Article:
Baby, it's cold outside -- but it's warm and toasty in the eyes of fashion retailers who have pastel miniskirts, tank tops and strappy sandals in their windows and on the sales floor as early as mid-January.
Shopping for warm weather items may seem inconceivable to consumers when snow is still in the forecast, but retailers say it's smart business to switch seasons ahead of Mother Nature.
"Our spring line is selling well right now," said Erica Archambault, spokeswoman for Gap (search), which has had spring items on the floor since mid-January. "People are excited to see new things."
Marnie Goldman, 31, of Baltimore, a self-confessed shopaholic, finds the timing of spring arrivals frustrating and nonsensical.
"Right now, why is everything gorgeous pastel colors we can't wear until at least late April? I don't understand who buys it. Who is saying 'Oh I need a pink miniskirt' now?"
David Moin, senior editor of retail for Women's Wear Daily (search), said different stores justify early placement for different reasons.
"Some stores say that there's a fashion customer who wants to shop early and they get a good rush of business when they bring clothes in early," he said.
Higher priced stores like Saks (search) and Bloomingdale's (search) sell similar lines, so there's a legitimate race to put them out first, said Moin. "There are a lot of politics involved," he said. "They contend that they will get a rush of business and will sell better if they get it in earlier."
"The other rationale is just general competition they get publicity first, they can hype it sooner, and maybe they feel they'll get the customer in ahead of competition."
And although it will most likely be bitter cold in Baltimore for a while, consumers elsewhere are already experiencing t-shirt weather and desire fresh duds. "In warmer climates, there's an absolute need for this type of clothing at this time of year," Gap's Archambault said.
Daniel Butler, vice president of retail operations for the National Retail Federation (search), said the strategy is also aimed at customers who are planning to go on vacation in warmer areas.
"A fair amount of people travel to warmer locations and want to pick up a few new items to wear, especially swimwear," he said.
Stores are coming out of the fall season, inventories are depleting, and they want to look "fresh and new" and show off the new merchandise to customers.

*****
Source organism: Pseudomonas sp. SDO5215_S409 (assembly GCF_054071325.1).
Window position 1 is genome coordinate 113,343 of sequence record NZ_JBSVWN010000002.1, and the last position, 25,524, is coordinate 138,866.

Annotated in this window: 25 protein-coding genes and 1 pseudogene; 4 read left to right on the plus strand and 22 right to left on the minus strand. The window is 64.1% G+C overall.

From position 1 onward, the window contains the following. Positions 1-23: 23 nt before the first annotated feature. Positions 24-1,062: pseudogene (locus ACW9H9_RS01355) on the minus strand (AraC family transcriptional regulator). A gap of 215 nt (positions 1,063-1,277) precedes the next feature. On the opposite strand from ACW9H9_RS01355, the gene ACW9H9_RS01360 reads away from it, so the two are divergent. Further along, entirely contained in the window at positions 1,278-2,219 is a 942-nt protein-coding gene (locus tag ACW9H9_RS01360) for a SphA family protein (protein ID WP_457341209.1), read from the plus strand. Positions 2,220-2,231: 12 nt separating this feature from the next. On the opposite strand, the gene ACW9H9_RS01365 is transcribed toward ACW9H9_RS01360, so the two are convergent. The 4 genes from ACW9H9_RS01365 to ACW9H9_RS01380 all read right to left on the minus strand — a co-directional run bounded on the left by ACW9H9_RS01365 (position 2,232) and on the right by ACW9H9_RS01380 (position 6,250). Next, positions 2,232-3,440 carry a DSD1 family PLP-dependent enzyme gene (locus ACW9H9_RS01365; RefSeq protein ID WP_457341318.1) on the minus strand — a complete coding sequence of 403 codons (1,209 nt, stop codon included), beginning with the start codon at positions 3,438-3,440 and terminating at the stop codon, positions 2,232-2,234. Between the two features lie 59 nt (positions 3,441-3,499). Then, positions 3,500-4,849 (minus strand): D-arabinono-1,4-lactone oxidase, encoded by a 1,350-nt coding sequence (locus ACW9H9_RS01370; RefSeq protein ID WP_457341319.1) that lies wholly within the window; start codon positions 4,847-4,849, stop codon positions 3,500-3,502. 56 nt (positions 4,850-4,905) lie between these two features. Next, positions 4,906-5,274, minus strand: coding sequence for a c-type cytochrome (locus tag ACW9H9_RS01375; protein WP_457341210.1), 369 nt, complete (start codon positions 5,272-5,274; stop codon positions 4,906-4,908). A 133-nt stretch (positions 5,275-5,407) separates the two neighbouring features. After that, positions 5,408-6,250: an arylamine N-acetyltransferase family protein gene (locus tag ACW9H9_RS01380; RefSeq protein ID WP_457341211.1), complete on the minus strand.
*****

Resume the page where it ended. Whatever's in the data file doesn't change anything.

"They want them to at least come by and look at it," said Butler. "You don't want your store to go all of January and February looking like a big clearance sale."
Women's Wear Daily's Moin said while spring lines have been placed in stores at seemingly illogical times for years, the difference now is that there is more space for them and better organization.
"Retailers have a history of having excess merchandise and have to dump at the end of the season," he said. "Now everyone doing better at managing winter inventories so there's less clearance of winter lines -- which means more room for spring lines."
Although it's important for stores to show change, the premature blossoming can backfire.
"Some consumers do think it's ridiculous," Moin said. "They are still buying coats and galoshes now and get annoyed with the store and go somewhere and get what they want."
Goldman has experienced this type of frustration first hand. "I've been looking everywhere lately for winter things and everyone is sold out. Target (TGT) doesn't even have any more thermal underwear, and I called Wal-Mart (WMT) and they are out of it too. They all just have their spring lines now."
Gap Inc. (GPS), which also owns labels like Old Navy and Banana Republic, has found early spring placement financially successful. On Thursday the company reported net sales of $939 million for the four-week period ended Jan. 31, 2004 -- an 11 percent increase compared with the same period in 2003.
“Post-holiday sales strategies in each of our brands effectively cleared merchandise in preparation for spring," Sabrina Simmons, senior vice president of treasury and investor relations for Gap, said in a statement that also cited "strong customer response to spring product.”
Staying one step ahead of the customer is the name of the game for retailers, Butler said.
"You want to get the merchandise out and have your visual presentation set so when the customer is ready to buy you are waiting," he said. Stores will have lead time before every season, he said. "You always want to be ahead of your customer."
Spring merchandise doesn't sell at its peak level in January, but the important thing is that it does sell, said Butler. "There are a lot of people who shop early or ahead of the season, especially if they have an unusual size or specific taste."
And the bottom line still reigns: "If it didn't sell in January they wouldn't sell it till March."